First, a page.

Shortly after her arrival, the Kurios caused her to foretell the birth of the Baron’s youngest son. Baron Tor immediately plagued her for more prophesies. The result was her foretelling the Baron’s oldest son’s death. The event came and Lirth was immediately locked away in this cold tower room. She didn’t know why the man had not executed her, but she was thankful. There was at least hope that she might someday be free.

The clanging from below suddenly ceased as a death cry rose, echoing in the stone tower below her room. Realizing that the sound indicated someone would be seeking her out soon, Lirth reluctantly moved away from the wall and toward the center of her small room. The heavy cloak she placed about her shoulders earlier that afternoon tugged as it caught on the corner of the single chair in the room. Impatiently she pulled it free and continued toward the cot that took up the far corner.

From the other side of the door came the creak and groan of the wooden stairs that led to her room. The victor was coming to claim his prize. Lirth's hands shook and she initially missed when she reached for the small satchel that held her few worldly belongings. Finding it, she quickly pulled it beneath her cloak and fastened it around her waist. Wishing she could see whether or not it was out of sight, Lirth moved back toward the chair that was in the center of the room.

Lirth had just placed both her hands on the back of the chair when the sharp clatter of a wooden bolt being thrown to the floor reached her. Wrapping her fingers around the worn lip in the smooth wood, she listened as the door swung open with a grating squeak. The dull thud of it striking the wall and rebounding echoed in the bare room. I hope it hit him. Hastily she drew back the thought. The Kurios made it clear that she would not be harmed by the one who was coming for her. What about those that sent him? she asked. Nothing.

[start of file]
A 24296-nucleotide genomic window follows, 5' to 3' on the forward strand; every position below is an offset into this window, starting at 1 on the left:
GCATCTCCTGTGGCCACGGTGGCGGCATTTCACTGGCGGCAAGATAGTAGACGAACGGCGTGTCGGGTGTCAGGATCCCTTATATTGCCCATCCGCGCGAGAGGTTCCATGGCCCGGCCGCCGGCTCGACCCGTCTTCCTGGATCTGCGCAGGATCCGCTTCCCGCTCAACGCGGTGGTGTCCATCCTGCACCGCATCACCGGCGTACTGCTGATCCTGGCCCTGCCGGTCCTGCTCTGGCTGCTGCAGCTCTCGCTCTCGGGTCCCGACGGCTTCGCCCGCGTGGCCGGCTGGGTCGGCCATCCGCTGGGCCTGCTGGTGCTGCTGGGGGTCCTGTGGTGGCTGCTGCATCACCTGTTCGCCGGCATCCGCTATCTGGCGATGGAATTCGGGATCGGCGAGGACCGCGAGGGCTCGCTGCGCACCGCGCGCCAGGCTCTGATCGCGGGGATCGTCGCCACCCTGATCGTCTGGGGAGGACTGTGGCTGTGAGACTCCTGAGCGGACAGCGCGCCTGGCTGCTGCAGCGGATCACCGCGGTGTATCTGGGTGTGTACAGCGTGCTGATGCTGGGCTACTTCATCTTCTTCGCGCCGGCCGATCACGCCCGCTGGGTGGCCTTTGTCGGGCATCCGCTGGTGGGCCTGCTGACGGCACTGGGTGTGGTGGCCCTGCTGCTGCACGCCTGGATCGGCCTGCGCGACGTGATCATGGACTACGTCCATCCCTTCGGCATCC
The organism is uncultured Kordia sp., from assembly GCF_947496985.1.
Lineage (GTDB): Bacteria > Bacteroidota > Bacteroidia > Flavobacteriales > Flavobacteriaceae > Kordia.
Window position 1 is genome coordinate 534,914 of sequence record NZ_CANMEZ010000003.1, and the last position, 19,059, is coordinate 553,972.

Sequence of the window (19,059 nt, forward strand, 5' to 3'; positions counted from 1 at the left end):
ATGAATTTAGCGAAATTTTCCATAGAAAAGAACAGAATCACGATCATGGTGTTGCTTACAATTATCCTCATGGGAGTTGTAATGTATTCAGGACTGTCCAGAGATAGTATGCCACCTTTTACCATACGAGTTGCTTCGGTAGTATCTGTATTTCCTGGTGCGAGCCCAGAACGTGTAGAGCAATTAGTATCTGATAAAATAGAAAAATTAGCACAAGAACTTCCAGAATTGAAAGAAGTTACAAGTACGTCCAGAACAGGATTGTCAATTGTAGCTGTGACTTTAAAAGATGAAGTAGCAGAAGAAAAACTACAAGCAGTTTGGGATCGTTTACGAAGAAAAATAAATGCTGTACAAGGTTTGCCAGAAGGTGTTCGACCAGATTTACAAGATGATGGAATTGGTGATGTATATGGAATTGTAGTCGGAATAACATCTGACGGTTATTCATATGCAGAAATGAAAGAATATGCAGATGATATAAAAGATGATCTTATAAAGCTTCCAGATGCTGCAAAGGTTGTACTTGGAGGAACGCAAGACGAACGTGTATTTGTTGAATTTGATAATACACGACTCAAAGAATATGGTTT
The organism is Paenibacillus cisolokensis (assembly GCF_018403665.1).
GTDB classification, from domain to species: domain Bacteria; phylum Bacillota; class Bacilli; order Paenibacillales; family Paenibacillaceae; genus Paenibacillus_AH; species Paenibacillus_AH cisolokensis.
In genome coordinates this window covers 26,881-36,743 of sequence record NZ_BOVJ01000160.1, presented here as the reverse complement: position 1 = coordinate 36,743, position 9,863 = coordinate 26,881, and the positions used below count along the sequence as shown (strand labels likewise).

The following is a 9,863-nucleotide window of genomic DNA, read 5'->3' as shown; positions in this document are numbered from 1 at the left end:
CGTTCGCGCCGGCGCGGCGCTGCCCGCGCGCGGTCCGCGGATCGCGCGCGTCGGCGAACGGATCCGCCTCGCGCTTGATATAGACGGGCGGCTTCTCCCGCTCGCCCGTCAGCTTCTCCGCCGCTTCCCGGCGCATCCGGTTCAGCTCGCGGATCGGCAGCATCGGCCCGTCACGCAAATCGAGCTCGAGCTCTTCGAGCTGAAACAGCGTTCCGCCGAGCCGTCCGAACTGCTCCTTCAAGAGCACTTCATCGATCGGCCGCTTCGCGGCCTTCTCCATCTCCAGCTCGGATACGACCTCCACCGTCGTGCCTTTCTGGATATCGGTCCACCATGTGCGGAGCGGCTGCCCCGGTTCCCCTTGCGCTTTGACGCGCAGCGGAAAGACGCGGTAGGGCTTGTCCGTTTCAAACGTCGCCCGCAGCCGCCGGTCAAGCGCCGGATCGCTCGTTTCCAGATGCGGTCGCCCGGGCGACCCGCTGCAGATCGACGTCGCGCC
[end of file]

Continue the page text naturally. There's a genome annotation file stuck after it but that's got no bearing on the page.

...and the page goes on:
“Please tell Lady Lirth I have come for her.” A warm male voice came from above her head and about four feet in front of her.

“I am the one you seek.” Raising her head so she was addressing his face, Lirth drew herself up and tilted her head elegantly to one side. His surprise came to her like the smell of blood and sweat, with the force of his presence. “Am I allowed to know the name of the one who seeks me?” The Kurios had not told her this bit of information although she had asked Him repeatedly.

The slight change in the man's breathing warned Lirth of the man's astonishment even before he spoke. “They did not tell you?” Surprise lingered in his question, but there was also a hint of uncertainty too.

“I am told nothing unless they wish to know something from me in return.” She smiled ruefully. “Even that is given reluctantly.” She sensed his movement only moments before he touched her.

“What is your full name?” Warm fingers caught her chin and gently forced her face to turn. Involuntarily flinching at the touch, Lirth closed her eyes and obeyed the man's verbal and physical commands.

“My name is Lirth Yra Parnan. I am the only daughter of Tridan, King of Sardmara.” Silence descended between them as the strange man studied her. His grip on her face was gentle, but firm when she tentatively pushed against it. After she tried to move away a second time, she gave up and began reaching out with her senses to examine him as she patiently waited.